[Deploying Sakai] Sakai Database migrating to VM server

David Adams da1 at vt.edu
Fri Mar 15 12:56:19 PDT 2013

Agreed. We've found that moving our databases (for any of our apps, not
just Sakai) to VMs has caused far more problems than it was intended to
solve. Not just performance overhead, but issues with interfacing with
external systems. Unexplained network jitters and SAN fiber connection
drops to name a couple. Plus even if you have the same CPU and RAM
allocated in the VM environment, unless you are on a dedicated host with
just the single VM, you *will* run into contention unless the other VMs
have truly trivial workloads.

IMO, VMs are ill suited for high-peak workloads that need to squeeze
every iota of performance out of the hardware, at least on a monolithic
architecture like Sakai, with one database server being the bottleneck
for every operation in the system from auth to events to clustering to
data storage to search, stats, and warehousing.

Be sure to ask your admins if they intend to make use of any "live
migration" features. Sakai on Oracle in particular doesn't get along
with network connections that don't respond while the "transparent"
server migration is occurring. We've had multiple incidents where our
apps went down because the sysadmins believed the marketing copy, and
live-migrated our DB server during peak usage times because it was
"supposed to be transparent".

Those are just a few things to watch out for. In our environment, we
switched our production Sakai off VMs and onto physical hardware as
soon as we had the opportunity, and we've never looked back. Honestly,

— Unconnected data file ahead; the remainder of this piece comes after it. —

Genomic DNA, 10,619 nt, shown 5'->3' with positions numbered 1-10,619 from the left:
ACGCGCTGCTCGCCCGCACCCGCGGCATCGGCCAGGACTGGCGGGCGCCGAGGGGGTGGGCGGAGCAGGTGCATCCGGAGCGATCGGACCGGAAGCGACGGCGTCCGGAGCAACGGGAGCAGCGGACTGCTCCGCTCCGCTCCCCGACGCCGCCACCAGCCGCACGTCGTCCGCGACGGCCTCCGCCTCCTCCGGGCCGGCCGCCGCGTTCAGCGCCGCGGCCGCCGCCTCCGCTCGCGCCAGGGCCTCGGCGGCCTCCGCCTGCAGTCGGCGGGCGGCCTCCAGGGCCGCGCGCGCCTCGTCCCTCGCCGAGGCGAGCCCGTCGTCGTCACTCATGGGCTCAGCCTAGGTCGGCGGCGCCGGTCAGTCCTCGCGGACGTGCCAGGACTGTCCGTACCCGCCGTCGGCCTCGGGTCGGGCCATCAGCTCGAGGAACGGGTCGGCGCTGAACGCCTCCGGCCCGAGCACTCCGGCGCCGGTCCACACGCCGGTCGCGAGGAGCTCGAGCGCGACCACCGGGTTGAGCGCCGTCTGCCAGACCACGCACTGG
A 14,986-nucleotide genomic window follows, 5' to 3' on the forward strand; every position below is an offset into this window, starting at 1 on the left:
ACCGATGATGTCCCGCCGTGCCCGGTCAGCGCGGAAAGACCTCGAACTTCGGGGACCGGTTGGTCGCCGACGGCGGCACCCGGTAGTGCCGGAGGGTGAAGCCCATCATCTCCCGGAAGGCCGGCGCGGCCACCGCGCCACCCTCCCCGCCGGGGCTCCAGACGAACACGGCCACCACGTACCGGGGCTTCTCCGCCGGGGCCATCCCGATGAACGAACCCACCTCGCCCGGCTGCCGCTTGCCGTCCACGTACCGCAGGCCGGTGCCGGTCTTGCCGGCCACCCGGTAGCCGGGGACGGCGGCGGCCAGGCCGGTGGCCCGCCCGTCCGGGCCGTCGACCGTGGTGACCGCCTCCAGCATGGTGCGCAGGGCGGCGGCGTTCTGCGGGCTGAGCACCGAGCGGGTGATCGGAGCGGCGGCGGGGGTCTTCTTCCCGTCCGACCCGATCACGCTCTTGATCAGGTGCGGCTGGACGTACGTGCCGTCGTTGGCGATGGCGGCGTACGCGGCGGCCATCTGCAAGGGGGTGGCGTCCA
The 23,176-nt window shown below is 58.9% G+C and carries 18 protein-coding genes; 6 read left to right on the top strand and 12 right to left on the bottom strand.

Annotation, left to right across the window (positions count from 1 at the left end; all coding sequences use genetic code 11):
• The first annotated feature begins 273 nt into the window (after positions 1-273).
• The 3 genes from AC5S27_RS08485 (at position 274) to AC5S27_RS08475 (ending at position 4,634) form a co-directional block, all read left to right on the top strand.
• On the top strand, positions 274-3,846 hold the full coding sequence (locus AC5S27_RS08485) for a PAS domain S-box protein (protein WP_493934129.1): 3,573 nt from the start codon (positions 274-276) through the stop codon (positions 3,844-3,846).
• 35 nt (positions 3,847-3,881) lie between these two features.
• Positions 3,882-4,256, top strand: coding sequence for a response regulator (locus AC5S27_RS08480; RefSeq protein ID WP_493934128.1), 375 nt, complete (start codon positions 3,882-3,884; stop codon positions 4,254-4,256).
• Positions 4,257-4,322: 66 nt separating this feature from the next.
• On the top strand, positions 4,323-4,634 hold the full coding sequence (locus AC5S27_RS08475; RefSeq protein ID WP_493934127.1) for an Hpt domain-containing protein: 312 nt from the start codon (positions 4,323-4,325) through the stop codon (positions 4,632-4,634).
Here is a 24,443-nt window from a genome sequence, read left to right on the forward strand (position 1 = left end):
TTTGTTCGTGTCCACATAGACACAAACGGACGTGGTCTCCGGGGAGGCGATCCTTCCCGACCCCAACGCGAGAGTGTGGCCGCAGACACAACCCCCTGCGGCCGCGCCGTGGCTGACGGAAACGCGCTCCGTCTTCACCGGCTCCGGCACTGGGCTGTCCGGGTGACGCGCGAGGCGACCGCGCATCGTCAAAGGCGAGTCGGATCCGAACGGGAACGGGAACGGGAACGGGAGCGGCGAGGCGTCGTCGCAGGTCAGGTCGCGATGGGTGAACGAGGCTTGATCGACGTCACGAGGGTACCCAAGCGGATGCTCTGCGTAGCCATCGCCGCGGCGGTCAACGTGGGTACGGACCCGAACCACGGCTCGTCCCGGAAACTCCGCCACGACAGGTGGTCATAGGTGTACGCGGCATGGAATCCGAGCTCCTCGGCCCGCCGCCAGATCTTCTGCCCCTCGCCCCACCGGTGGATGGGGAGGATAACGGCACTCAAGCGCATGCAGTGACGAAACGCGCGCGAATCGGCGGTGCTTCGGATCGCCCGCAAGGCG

these days with the excellent config management software out there,
there's no reason why you can't get all the same deployment and
management benefits of virtualization while still running certain
high-demand hosts on bare metal.


Sam Ottenhoff wrote:
> Well, you just added a large layer between your database server and a real
> disk.  A degradation of 10% seems pretty normal and expected.  Around 20%
> and I believe there's probably room for painstaking IO optimization work.
> But unless you have the ability to read/write from native disk, I don't
> think you can ever expect to go back to native disk performance.
> --Sam
> On Fri, Mar 15, 2013 at 9:18 AM, Liu, Peter <peter.liu at yale.edu<mailto:peter.liu at yale.edu>> wrote:
> Hi,
> Has any school been running the Sakai Database server on a VM machine?  We are planning to move our Oracle database from a stand-alone server to a VM environment with the same Memory: 24G and CPU: 8.
> However, our load tests show us some performance degrading by 10 to 20 percent from user’s perspective.  There are so many factors, which  can affect the overall performance such as the network I/O etc. in the VM world.
> Can you share any light on this one?
> Many thanks!
> Peter Liu
> _______________________________________________
> production mailing list
> production at collab.sakaiproject.org
> http://collab.sakaiproject.org/mailman/listinfo/production
> TO UNSUBSCRIBE: send email to production-unsubscribe at collab.sakaiproject.org with a subject of "unsubscribe"

More information about the production mailing list